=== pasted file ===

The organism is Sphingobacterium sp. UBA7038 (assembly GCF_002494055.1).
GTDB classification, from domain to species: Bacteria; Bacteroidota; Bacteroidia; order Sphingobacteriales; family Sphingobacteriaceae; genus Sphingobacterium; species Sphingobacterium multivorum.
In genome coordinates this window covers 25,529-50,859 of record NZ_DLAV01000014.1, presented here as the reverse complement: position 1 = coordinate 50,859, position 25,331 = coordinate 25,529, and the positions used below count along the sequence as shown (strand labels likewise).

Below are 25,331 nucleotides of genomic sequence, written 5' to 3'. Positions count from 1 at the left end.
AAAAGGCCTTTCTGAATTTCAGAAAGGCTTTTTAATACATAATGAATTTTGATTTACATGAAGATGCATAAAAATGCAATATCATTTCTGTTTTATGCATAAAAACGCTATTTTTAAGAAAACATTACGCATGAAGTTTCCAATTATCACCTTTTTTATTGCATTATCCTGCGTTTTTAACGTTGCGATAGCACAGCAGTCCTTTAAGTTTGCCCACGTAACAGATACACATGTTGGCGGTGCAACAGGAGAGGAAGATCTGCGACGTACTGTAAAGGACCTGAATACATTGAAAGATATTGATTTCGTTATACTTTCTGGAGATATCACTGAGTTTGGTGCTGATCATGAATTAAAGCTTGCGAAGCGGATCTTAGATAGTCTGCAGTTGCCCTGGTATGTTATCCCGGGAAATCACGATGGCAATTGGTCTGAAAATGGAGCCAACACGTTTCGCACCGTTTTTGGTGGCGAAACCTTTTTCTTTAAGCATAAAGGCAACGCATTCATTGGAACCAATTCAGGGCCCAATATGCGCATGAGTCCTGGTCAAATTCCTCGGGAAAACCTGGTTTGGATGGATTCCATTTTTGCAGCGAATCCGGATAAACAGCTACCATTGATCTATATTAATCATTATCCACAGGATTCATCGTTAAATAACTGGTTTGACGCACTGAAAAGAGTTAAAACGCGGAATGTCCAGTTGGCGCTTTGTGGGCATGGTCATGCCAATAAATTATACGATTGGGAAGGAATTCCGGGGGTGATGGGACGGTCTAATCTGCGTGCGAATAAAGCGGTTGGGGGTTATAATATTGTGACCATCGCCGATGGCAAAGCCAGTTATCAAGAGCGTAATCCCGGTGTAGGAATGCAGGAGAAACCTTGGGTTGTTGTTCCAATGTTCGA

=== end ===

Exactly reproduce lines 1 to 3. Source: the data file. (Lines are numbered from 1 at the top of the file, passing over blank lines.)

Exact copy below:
The organism is Sphingobacterium sp. UBA7038 (assembly GCF_002494055.1).
GTDB classification, from domain to species: Bacteria; Bacteroidota; Bacteroidia; order Sphingobacteriales; family Sphingobacteriaceae; genus Sphingobacterium; species Sphingobacterium multivorum.
In genome coordinates this window covers 25,529-50,859 of record NZ_DLAV01000014.1, presented here as the reverse complement: position 1 = coordinate 50,859, position 25,331 = coordinate 25,529, and the positions used below count along the sequence as shown (strand labels likewise).